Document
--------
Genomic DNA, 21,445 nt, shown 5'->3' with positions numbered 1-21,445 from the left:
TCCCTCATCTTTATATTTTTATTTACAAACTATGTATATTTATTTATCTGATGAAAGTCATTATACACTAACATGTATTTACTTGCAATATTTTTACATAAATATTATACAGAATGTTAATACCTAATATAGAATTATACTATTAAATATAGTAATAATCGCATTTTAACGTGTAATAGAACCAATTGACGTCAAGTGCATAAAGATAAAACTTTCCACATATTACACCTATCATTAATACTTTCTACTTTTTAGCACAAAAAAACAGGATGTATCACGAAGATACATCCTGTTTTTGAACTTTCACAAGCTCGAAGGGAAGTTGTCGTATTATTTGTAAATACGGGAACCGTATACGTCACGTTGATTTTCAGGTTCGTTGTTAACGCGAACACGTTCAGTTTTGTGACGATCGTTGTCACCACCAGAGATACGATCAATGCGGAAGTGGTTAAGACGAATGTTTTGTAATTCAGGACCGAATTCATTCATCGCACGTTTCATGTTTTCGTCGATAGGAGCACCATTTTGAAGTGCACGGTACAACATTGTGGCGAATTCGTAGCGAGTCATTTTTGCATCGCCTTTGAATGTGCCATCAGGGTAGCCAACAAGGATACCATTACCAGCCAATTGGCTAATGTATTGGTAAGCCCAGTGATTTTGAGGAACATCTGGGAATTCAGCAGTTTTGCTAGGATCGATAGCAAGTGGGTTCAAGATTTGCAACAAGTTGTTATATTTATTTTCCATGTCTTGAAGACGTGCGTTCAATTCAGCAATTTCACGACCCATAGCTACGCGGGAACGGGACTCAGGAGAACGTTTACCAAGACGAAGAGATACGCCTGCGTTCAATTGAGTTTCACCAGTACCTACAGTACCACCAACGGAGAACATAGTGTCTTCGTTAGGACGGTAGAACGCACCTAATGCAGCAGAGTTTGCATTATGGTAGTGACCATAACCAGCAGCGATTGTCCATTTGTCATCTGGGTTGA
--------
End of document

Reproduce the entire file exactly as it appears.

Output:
Genomic DNA, 21,445 nt, shown 5'->3' with positions numbered 1-21,445 from the left:
TCCCTCATCTTTATATTTTTATTTACAAACTATGTATATTTATTTATCTGATGAAAGTCATTATACACTAACATGTATTTACTTGCAATATTTTTACATAAATATTATACAGAATGTTAATACCTAATATAGAATTATACTATTAAATATAGTAATAATCGCATTTTAACGTGTAATAGAACCAATTGACGTCAAGTGCATAAAGATAAAACTTTCCACATATTACACCTATCATTAATACTTTCTACTTTTTAGCACAAAAAAACAGGATGTATCACGAAGATACATCCTGTTTTTGAACTTTCACAAGCTCGAAGGGAAGTTGTCGTATTATTTGTAAATACGGGAACCGTATACGTCACGTTGATTTTCAGGTTCGTTGTTAACGCGAACACGTTCAGTTTTGTGACGATCGTTGTCACCACCAGAGATACGATCAATGCGGAAGTGGTTAAGACGAATGTTTTGTAATTCAGGACCGAATTCATTCATCGCACGTTTCATGTTTTCGTCGATAGGAGCACCATTTTGAAGTGCACGGTACAACATTGTGGCGAATTCGTAGCGAGTCATTTTTGCATCGCCTTTGAATGTGCCATCAGGGTAGCCAACAAGGATACCATTACCAGCCAATTGGCTAATGTATTGGTAAGCCCAGTGATTTTGAGGAACATCTGGGAATTCAGCAGTTTTGCTAGGATCGATAGCAAGTGGGTTCAAGATTTGCAACAAGTTGTTATATTTATTTTCCATGTCTTGAAGACGTGCGTTCAATTCAGCAATTTCACGACCCATAGCTACGCGGGAACGGGACTCAGGAGAACGTTTACCAAGACGAAGAGATACGCCTGCGTTCAATTGAGTTTCACCAGTACCTACAGTACCACCAACGGAGAACATAGTGTCTTCGTTAGGACGGTAGAACGCACCTAATGCAGCAGAGTTTGCATTATGGTAGTGACCATAACCAGCAGCGATTGTCCATTTGTCATCTGGGTTGA